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Attorney General: Patriot Act Just and Constitutional

Attorney General John Ashcroft (search) defended the Patriot Act on Tuesday, saying the anti-terrorism measure passed by Congress after the Sept. 11 attacks has been key to the nation's efforts to thwart attacks against Americans.

In a speech to the conservative-leaning think tank American Enterprise Institute (search), Ashcroft sought to counter critics who say the act gives law enforcement unnecessary and overreaching powers that threaten the privacy rights of innocent people.

Ashcroft said the law has given police and prosecutors the tools needed to thwart would-be terrorists within the parameters of the Constitution. He gave several examples where the act allowed law enforcement officials to bring charges against suspects thought to be plotting attacks or supporting terror groups.

"If we knew then what we know now, we would have passed the Patriot Act (search) six months before Sept. 11 rather than six weeks after the attacks," he said. " ... The cause we have chosen is just. The course we have chosen is constitutional."

Ashcroft cited elements of the law that he says make it easier for law enforcement officials to pursue suspected criminals. For example, prosecutors no longer must get permission for different wiretaps every time a suspect changes cell phones. Instead, the wiretap provision applies to the suspect rather than a specific phone.

Ashcroft's speech marked the start of a campaign-style offensive aimed at countering criticism from leading Democrats and civil liberties advocates about the Patriot Act. He plans a road trip Wednesday and Thursday, with remarks to law enforcement audiences in Philadelphia, Cleveland, Detroit and Des Moines, Iowa.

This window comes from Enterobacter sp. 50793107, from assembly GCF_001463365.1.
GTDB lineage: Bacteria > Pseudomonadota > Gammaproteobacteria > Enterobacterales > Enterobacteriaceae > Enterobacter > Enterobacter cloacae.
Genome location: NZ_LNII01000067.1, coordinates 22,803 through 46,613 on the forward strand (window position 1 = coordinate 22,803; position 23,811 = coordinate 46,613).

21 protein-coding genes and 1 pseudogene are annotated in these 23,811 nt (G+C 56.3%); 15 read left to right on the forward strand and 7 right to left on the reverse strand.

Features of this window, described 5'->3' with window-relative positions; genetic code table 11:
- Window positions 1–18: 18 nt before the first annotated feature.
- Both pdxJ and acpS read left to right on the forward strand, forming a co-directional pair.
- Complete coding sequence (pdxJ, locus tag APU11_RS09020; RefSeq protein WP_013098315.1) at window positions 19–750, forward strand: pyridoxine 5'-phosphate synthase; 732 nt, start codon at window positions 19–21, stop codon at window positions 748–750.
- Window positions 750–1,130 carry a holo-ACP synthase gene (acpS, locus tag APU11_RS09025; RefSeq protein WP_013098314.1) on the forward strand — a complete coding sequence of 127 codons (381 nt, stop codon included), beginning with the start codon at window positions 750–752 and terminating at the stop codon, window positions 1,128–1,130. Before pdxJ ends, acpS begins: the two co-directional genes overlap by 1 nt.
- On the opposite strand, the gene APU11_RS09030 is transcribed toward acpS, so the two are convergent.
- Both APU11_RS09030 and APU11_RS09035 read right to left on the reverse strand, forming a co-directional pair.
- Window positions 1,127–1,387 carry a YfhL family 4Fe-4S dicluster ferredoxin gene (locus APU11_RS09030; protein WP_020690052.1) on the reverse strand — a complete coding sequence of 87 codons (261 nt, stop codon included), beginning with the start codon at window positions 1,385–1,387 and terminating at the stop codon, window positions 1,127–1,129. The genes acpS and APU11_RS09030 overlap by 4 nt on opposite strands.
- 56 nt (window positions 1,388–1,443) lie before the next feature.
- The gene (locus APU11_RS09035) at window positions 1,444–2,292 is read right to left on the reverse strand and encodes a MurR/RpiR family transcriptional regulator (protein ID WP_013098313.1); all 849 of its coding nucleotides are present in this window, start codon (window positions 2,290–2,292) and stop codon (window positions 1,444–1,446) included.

Among the dozen or so future stops are Salt Lake City and Boston, officials said. The Justice Department put up an Internet site to reinforce the pro-Patriot Act message and all 94 U.S. attorneys are being encouraged to hold town hall-style meetings to stress the law's benefits in fighting terrorism.

"There is a lot of confusion about what the Patriot Act does and does not do," said Mary Beth Buchanan, U.S. attorney in Pittsburgh. "We are going to try to better educate the public."

In his speech, Ashcroft highlighted the Patriot Act's removal of a barrier that had prevented intelligence agents from sharing information with criminal investigators and prosecutors. Also highlighted will be such provisions as the "roving wiretap" authority that enables investigators to track phones over multiple jurisdictions under a single warrant.

The law has become a political punching bag for the Democratic presidential candidates and other top party members. Earlier this month, former Vice President Al Gore said in a speech at New York University that the law allows President Bush to "send his assistants into every public library in America and secretly monitor what the rest of us are reading."

Justice officials say that claim is one of many examples of misperceptions about the law. They say that books, documents or other records from any source, including a library, can only be examined by the FBI under the Patriot Act in an international terrorism or intelligence investigation and only with approval of a federal judge.

Still, such perceptions have led to passage of anti-Patriot Act resolutions by legislators in Alaska, Hawaii and Vermont and by more than 142 local governments. The Republican-led House also voted recently to restrict so-called "sneak and peek" searches that allow for delayed notification of the target.

The American Civil Liberties Union (search) insists that these actions show growing concern that the Patriot Act could expose innocent citizens to improper surveillance and searches.

"How often do you see the attorney general go on a sort of a charm offensive?" asked Laura Murphy, director of the ACLU's Washington office. "I see this as a defensive measure on his part. It is a political campaign."

David Rohde, political science professor at Michigan State University, noted that Ashcroft's initial foray takes him through swing states in the 2004 presidential race: Pennsylvania, Michigan and Ohio.

The campaign could help prevent the eventual Democratic nominee from using perceptions about the Patriot Act against Bush, Rohde said.

"The hope is that if the Democrats can draw people's attention to things they don't like about the Patriot Act, eventually that will spill over onto President Bush," Rohde said. "The criticism of the Patriot Act is also a way of motivating core Democratic constituencies."